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    FWIW I had the same problem with colemak that is cited in the workman landing page. I encountered it while learning the layout, and searching in frustration about the “HE” bigram let me to the colemak-dh mod page. This performs some rotations that even handle the “DH” problem mentioned on the same page. I wrote a retrospective 1.5 years in (tl;dr: it’s worth it, yay comfy hand rolls)

    Like OP, I’m a fan of vim bindings everywhere, and experimented a bit to get a navigational replacement for hjkl (these are the only orthogonal bindings; everything else can be relearned by thinking of the letter rather than the location). The vim swaps I settled on are displayed here, and I’m pretty happy with the rotation.

    Thanks for sharing, icy!

    edit: I want to mention one of the bump I ran into was getting the colemak-dh layout supported when I was either a) on a wayland desktop or b) on a rootless XKB configuration (NixOS non-traditional configuration layout). There is a community supported script that I swiped and edited with my preferred bindings (incl. caps -> control and swapping Alt+Super) which I ended up making some tweaks too and then folding into this script. The main thing I recall having to change was making setxkbmap use the -print option to pipe to xkbcomp.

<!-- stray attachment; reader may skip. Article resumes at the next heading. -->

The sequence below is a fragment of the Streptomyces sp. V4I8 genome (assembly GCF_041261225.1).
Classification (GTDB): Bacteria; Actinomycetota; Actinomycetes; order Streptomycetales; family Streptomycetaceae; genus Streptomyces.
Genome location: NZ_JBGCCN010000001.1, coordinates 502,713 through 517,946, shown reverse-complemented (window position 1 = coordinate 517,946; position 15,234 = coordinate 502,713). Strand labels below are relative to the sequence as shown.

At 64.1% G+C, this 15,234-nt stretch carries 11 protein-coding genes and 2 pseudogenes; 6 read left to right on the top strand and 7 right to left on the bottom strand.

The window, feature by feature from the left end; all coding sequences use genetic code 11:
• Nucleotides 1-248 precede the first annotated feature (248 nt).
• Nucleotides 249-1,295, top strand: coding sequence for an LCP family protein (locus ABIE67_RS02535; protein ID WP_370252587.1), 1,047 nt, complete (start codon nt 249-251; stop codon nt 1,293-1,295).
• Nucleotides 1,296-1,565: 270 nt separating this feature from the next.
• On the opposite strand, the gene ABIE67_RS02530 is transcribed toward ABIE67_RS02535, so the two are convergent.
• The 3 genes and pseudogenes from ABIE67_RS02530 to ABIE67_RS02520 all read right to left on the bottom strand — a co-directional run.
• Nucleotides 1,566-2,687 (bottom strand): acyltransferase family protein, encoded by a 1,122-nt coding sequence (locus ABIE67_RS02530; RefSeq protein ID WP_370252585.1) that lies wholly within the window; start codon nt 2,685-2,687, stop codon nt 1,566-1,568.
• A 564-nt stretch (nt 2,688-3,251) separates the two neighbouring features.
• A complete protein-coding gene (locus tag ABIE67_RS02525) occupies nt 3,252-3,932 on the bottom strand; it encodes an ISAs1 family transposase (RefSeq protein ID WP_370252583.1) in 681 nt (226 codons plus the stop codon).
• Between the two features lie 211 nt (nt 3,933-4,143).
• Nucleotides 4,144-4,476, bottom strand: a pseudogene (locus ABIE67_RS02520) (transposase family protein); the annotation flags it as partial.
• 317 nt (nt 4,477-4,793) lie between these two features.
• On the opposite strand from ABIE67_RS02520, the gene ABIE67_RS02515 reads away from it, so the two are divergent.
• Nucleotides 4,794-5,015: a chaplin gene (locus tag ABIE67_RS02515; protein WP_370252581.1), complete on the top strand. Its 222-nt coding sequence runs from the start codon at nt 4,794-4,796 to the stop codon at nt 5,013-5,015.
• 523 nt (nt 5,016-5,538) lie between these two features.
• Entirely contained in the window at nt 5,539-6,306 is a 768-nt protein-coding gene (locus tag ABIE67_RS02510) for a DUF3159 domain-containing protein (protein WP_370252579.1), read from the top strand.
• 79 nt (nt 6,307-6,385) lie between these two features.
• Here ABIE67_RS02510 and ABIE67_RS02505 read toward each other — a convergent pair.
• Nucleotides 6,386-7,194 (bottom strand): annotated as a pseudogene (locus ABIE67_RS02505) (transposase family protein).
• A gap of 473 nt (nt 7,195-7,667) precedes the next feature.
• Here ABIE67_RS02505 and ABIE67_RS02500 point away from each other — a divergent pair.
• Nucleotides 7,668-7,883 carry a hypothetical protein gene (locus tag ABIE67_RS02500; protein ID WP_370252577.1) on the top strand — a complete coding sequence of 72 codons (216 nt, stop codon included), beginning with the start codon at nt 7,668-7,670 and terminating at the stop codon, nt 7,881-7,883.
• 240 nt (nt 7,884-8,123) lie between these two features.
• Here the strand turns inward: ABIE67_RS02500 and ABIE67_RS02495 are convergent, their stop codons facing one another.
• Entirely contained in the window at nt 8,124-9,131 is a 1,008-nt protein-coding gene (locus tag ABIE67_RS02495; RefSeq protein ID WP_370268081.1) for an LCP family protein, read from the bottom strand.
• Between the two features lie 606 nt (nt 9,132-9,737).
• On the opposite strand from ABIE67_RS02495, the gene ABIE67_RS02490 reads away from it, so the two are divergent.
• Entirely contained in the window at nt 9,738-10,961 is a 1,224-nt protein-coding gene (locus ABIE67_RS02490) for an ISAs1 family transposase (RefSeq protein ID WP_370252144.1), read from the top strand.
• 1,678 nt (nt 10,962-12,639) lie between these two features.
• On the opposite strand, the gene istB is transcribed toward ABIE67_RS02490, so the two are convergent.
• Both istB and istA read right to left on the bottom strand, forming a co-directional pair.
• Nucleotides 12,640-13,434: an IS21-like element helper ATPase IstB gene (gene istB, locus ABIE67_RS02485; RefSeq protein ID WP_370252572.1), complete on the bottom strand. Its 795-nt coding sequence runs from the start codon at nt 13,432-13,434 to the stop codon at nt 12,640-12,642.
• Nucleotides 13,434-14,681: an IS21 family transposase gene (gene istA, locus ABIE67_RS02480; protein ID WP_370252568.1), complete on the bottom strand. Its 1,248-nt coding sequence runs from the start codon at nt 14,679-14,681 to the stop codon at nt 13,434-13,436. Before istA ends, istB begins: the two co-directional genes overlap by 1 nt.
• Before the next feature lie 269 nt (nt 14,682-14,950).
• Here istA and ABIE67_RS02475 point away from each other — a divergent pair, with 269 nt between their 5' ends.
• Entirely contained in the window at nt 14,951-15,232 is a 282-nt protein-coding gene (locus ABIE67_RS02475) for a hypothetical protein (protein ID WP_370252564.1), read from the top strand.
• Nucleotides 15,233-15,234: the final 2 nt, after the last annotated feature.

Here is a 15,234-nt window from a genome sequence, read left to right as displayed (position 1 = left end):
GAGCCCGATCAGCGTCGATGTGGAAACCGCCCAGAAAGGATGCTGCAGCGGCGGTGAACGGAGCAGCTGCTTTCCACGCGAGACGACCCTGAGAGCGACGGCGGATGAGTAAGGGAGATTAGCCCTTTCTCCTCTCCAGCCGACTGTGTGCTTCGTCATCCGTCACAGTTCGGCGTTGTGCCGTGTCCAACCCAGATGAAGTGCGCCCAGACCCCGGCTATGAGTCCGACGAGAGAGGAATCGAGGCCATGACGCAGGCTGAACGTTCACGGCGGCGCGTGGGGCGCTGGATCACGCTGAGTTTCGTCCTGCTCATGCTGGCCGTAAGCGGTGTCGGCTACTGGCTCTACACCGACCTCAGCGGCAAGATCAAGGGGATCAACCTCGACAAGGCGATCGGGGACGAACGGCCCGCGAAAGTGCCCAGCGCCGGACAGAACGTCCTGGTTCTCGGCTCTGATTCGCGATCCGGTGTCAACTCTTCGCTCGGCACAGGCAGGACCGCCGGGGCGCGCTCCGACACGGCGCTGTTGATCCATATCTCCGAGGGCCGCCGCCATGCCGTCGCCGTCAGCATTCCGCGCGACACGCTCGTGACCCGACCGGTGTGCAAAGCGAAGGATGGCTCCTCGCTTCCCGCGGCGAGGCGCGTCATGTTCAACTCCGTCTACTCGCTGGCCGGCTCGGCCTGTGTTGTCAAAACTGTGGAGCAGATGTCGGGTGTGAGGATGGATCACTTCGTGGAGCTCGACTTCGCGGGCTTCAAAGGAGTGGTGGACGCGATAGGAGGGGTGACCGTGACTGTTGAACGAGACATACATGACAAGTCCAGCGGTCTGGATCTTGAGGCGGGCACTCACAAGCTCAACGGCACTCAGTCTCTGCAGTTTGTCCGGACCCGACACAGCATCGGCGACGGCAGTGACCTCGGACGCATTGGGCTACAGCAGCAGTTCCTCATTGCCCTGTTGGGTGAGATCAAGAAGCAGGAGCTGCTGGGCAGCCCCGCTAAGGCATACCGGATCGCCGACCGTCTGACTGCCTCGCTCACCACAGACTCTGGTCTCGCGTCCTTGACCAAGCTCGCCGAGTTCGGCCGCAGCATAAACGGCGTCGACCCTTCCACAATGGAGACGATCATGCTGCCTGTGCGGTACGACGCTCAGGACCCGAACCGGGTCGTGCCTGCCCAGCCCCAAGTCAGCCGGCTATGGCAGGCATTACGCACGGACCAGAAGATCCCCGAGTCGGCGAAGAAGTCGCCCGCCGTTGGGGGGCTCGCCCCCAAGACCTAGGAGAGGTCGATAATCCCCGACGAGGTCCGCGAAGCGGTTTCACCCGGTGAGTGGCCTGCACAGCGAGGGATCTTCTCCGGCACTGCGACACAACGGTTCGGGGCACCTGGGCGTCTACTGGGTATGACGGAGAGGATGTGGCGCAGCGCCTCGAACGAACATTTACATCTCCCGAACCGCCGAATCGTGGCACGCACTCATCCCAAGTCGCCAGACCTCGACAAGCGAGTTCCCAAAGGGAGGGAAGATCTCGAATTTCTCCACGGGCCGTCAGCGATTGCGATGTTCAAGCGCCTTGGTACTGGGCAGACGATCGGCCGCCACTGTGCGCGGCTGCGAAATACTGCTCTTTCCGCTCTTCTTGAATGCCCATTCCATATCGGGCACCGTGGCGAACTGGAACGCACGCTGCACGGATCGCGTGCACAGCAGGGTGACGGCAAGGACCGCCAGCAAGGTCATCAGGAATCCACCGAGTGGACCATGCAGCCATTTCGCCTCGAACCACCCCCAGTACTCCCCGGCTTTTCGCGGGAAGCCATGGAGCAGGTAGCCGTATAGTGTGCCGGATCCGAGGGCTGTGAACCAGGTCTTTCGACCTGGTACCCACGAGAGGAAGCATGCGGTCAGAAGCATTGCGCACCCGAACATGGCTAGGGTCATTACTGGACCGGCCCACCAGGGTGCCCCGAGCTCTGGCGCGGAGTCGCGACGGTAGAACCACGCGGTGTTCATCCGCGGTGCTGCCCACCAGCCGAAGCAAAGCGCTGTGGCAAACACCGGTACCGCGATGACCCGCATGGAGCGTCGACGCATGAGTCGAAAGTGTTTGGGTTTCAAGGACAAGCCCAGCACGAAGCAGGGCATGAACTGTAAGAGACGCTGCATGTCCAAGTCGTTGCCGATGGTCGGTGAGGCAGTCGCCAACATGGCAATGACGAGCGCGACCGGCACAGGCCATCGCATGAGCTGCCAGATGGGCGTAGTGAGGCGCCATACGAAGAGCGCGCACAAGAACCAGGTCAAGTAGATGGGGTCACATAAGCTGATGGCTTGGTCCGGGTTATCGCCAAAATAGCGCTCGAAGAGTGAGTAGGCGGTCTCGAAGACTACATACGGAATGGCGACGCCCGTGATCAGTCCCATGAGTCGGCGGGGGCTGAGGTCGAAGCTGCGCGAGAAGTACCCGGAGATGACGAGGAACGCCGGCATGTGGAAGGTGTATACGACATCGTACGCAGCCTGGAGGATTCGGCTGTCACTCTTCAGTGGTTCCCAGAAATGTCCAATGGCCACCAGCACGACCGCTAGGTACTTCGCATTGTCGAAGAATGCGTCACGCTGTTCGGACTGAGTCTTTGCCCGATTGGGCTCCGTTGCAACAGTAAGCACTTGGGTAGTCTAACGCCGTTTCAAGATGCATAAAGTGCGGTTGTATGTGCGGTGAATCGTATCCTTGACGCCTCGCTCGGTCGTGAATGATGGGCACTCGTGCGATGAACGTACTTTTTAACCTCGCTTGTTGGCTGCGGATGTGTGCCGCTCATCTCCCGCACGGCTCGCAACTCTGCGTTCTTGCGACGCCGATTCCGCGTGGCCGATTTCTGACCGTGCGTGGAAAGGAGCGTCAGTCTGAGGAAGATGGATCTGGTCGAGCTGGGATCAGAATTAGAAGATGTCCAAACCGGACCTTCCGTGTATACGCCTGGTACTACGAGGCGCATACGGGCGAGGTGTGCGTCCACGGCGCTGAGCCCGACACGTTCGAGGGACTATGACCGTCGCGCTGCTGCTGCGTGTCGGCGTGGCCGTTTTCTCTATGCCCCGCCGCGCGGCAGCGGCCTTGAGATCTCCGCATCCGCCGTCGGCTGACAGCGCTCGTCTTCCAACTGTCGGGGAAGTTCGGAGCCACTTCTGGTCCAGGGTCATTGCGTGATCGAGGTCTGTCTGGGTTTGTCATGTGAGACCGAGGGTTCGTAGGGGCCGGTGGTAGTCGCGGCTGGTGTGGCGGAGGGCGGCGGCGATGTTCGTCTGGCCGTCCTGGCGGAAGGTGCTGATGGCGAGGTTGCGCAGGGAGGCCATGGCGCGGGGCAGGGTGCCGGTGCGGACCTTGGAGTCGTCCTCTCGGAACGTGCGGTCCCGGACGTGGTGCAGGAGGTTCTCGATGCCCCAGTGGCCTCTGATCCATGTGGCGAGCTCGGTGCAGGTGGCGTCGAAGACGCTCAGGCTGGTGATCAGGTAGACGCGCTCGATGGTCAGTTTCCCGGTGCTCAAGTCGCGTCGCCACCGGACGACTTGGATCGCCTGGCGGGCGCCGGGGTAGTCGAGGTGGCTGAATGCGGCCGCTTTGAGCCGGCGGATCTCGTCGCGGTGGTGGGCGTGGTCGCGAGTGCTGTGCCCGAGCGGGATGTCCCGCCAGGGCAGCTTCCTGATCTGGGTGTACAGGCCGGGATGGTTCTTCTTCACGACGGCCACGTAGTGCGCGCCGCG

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      I type in Dvorak and while I think the efficiency difference between Colemak, Workman, and Dvorak is basically a rounding error (especially when you compare all those to Qwerty) the difference in ease of learning is pretty major. Because of this I don’t recommend Dvorak for others to learn.

      The most interesting take I’ve seen is Minimak, which is a series of minor changes to Qwerty that incrementally get it to Colemak by changing only a handful of keys at a time: http://www.minimak.org/ Seems like a really promising technique for making it more learnable. I wonder if anyone has done a similar thing with Workman.

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        Do you have trouble typing in QWERTY now, like the author? I switched to Dvorak ~15 years ago but don’t have any problems switching between the two.